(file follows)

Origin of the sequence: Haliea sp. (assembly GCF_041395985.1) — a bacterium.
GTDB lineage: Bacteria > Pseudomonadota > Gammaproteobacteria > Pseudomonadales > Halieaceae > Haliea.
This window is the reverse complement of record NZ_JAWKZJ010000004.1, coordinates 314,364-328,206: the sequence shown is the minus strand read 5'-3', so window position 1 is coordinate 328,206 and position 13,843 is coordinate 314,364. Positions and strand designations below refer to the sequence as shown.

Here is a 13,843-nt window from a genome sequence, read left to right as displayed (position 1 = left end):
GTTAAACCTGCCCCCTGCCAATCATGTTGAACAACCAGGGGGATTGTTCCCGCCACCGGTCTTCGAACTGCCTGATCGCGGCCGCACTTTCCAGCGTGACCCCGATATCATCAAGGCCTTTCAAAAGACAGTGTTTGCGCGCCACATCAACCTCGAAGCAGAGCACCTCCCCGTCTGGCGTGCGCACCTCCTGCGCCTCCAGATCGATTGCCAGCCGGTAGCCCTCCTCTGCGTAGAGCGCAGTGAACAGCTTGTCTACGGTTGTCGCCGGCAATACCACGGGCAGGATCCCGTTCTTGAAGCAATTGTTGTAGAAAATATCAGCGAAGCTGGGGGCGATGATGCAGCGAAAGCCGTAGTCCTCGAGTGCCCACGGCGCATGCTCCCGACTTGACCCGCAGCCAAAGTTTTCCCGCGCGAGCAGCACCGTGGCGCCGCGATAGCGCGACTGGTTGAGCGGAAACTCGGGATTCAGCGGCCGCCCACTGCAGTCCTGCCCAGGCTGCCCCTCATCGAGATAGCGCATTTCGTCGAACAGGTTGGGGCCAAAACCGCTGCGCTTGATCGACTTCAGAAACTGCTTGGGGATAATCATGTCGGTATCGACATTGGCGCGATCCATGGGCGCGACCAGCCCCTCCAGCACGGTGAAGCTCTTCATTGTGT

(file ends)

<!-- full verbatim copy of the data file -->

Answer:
Origin of the sequence: Haliea sp. (assembly GCF_041395985.1) — a bacterium.
GTDB lineage: Bacteria > Pseudomonadota > Gammaproteobacteria > Pseudomonadales > Halieaceae > Haliea.
This window is the reverse complement of record NZ_JAWKZJ010000004.1, coordinates 314,364-328,206: the sequence shown is the minus strand read 5'-3', so window position 1 is coordinate 328,206 and position 13,843 is coordinate 314,364. Positions and strand designations below refer to the sequence as shown.

Here is a 13,843-nt window from a genome sequence, read left to right as displayed (position 1 = left end):
GTTAAACCTGCCCCCTGCCAATCATGTTGAACAACCAGGGGGATTGTTCCCGCCACCGGTCTTCGAACTGCCTGATCGCGGCCGCACTTTCCAGCGTGACCCCGATATCATCAAGGCCTTTCAAAAGACAGTGTTTGCGCGCCACATCAACCTCGAAGCAGAGCACCTCCCCGTCTGGCGTGCGCACCTCCTGCGCCTCCAGATCGATTGCCAGCCGGTAGCCCTCCTCTGCGTAGAGCGCAGTGAACAGCTTGTCTACGGTTGTCGCCGGCAATACCACGGGCAGGATCCCGTTCTTGAAGCAATTGTTGTAGAAAATATCAGCGAAGCTGGGGGCGATGATGCAGCGAAAGCCGTAGTCCTCGAGTGCCCACGGCGCATGCTCCCGACTTGACCCGCAGCCAAAGTTTTCCCGCGCGAGCAGCACCGTGGCGCCGCGATAGCGCGACTGGTTGAGCGGAAACTCGGGATTCAGCGGCCGCCCACTGCAGTCCTGCCCAGGCTGCCCCTCATCGAGATAGCGCATTTCGTCGAACAGGTTGGGGCCAAAACCGCTGCGCTTGATCGACTTCAGAAACTGCTTGGGGATAATCATGTCGGTATCGACATTGGCGCGATCCATGGGCGCGACCAGCCCCTCCAGCACGGTGAAGCTCTTCATTGTGT